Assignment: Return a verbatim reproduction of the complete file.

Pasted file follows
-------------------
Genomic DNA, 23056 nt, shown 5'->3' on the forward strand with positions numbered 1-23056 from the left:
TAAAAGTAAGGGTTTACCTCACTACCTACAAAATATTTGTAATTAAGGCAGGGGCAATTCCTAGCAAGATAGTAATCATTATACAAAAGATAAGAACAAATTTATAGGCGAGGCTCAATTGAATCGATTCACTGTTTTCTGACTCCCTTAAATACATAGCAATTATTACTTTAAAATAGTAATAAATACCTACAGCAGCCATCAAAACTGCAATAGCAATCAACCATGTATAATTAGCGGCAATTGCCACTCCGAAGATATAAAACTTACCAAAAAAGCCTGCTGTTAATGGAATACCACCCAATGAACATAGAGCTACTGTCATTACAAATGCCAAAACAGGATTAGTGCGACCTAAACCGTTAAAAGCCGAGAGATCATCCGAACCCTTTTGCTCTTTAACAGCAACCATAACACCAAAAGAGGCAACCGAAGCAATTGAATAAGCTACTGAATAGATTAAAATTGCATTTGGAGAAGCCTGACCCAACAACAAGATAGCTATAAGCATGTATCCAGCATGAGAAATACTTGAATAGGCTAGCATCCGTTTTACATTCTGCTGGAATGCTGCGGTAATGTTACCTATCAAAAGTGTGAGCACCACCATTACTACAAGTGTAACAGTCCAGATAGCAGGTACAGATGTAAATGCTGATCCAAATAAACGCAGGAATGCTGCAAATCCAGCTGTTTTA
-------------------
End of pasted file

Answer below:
Genomic DNA, 23056 nt, shown 5'->3' on the forward strand with positions numbered 1-23056 from the left:
TAAAAGTAAGGGTTTACCTCACTACCTACAAAATATTTGTAATTAAGGCAGGGGCAATTCCTAGCAAGATAGTAATCATTATACAAAAGATAAGAACAAATTTATAGGCGAGGCTCAATTGAATCGATTCACTGTTTTCTGACTCCCTTAAATACATAGCAATTATTACTTTAAAATAGTAATAAATACCTACAGCAGCCATCAAAACTGCAATAGCAATCAACCATGTATAATTAGCGGCAATTGCCACTCCGAAGATATAAAACTTACCAAAAAAGCCTGCTGTTAATGGAATACCACCCAATGAACATAGAGCTACTGTCATTACAAATGCCAAAACAGGATTAGTGCGACCTAAACCGTTAAAAGCCGAGAGATCATCCGAACCCTTTTGCTCTTTAACAGCAACCATAACACCAAAAGAGGCAACCGAAGCAATTGAATAAGCTACTGAATAGATTAAAATTGCATTTGGAGAAGCCTGACCCAACAACAAGATAGCTATAAGCATGTATCCAGCATGAGAAATACTTGAATAGGCTAGCATCCGTTTTACATTCTGCTGGAATGCTGCGGTAATGTTACCTATCAAAAGTGTGAGCACCACCATTACTACAAGTGTAACAGTCCAGATAGCAGGTACAGATGTAAATGCTGATCCAAATAAACGCAGGAATGCTGCAAATCCAGCTGTTTTA